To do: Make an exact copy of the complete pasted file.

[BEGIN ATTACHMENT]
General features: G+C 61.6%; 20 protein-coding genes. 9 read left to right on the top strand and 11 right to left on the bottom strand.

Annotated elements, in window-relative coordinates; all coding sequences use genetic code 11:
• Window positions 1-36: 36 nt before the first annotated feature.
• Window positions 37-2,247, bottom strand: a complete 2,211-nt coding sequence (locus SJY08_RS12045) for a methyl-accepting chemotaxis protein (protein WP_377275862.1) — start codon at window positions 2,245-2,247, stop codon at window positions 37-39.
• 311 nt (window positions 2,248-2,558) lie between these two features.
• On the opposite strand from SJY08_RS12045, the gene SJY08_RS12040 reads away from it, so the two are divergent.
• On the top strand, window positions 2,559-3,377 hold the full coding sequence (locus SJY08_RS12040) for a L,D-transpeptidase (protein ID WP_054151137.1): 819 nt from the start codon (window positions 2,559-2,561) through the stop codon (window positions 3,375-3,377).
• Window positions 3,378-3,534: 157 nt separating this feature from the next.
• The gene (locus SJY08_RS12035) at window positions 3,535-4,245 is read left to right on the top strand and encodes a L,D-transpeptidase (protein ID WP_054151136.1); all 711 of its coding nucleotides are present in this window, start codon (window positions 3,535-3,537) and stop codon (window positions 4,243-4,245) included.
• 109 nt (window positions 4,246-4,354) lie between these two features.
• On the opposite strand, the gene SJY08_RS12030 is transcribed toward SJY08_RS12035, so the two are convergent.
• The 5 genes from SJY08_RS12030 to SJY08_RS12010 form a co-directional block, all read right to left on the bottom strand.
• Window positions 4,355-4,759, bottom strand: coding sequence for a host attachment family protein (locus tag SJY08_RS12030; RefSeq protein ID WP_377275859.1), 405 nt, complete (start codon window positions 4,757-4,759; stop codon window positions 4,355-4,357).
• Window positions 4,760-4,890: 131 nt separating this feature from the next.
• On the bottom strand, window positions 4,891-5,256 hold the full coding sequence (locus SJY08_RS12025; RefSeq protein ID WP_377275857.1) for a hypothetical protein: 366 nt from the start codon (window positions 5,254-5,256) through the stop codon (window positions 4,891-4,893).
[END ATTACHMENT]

General features: G+C 61.6%; 20 protein-coding genes. 9 read left to right on the top strand and 11 right to left on the bottom strand.

Annotated elements, in window-relative coordinates; all coding sequences use genetic code 11:
• Window positions 1-36: 36 nt before the first annotated feature.
• Window positions 37-2,247, bottom strand: a complete 2,211-nt coding sequence (locus SJY08_RS12045) for a methyl-accepting chemotaxis protein (protein WP_377275862.1) — start codon at window positions 2,245-2,247, stop codon at window positions 37-39.
• 311 nt (window positions 2,248-2,558) lie between these two features.
• On the opposite strand from SJY08_RS12045, the gene SJY08_RS12040 reads away from it, so the two are divergent.
• On the top strand, window positions 2,559-3,377 hold the full coding sequence (locus SJY08_RS12040) for a L,D-transpeptidase (protein ID WP_054151137.1): 819 nt from the start codon (window positions 2,559-2,561) through the stop codon (window positions 3,375-3,377).
• Window positions 3,378-3,534: 157 nt separating this feature from the next.
• The gene (locus SJY08_RS12035) at window positions 3,535-4,245 is read left to right on the top strand and encodes a L,D-transpeptidase (protein ID WP_054151136.1); all 711 of its coding nucleotides are present in this window, start codon (window positions 3,535-3,537) and stop codon (window positions 4,243-4,245) included.
• 109 nt (window positions 4,246-4,354) lie between these two features.
• On the opposite strand, the gene SJY08_RS12030 is transcribed toward SJY08_RS12035, so the two are convergent.
• The 5 genes from SJY08_RS12030 to SJY08_RS12010 form a co-directional block, all read right to left on the bottom strand.
• Window positions 4,355-4,759, bottom strand: coding sequence for a host attachment family protein (locus tag SJY08_RS12030; RefSeq protein ID WP_377275859.1), 405 nt, complete (start codon window positions 4,757-4,759; stop codon window positions 4,355-4,357).
• Window positions 4,760-4,890: 131 nt separating this feature from the next.
• On the bottom strand, window positions 4,891-5,256 hold the full coding sequence (locus SJY08_RS12025; RefSeq protein ID WP_377275857.1) for a hypothetical protein: 366 nt from the start codon (window positions 5,254-5,256) through the stop codon (window positions 4,891-4,893).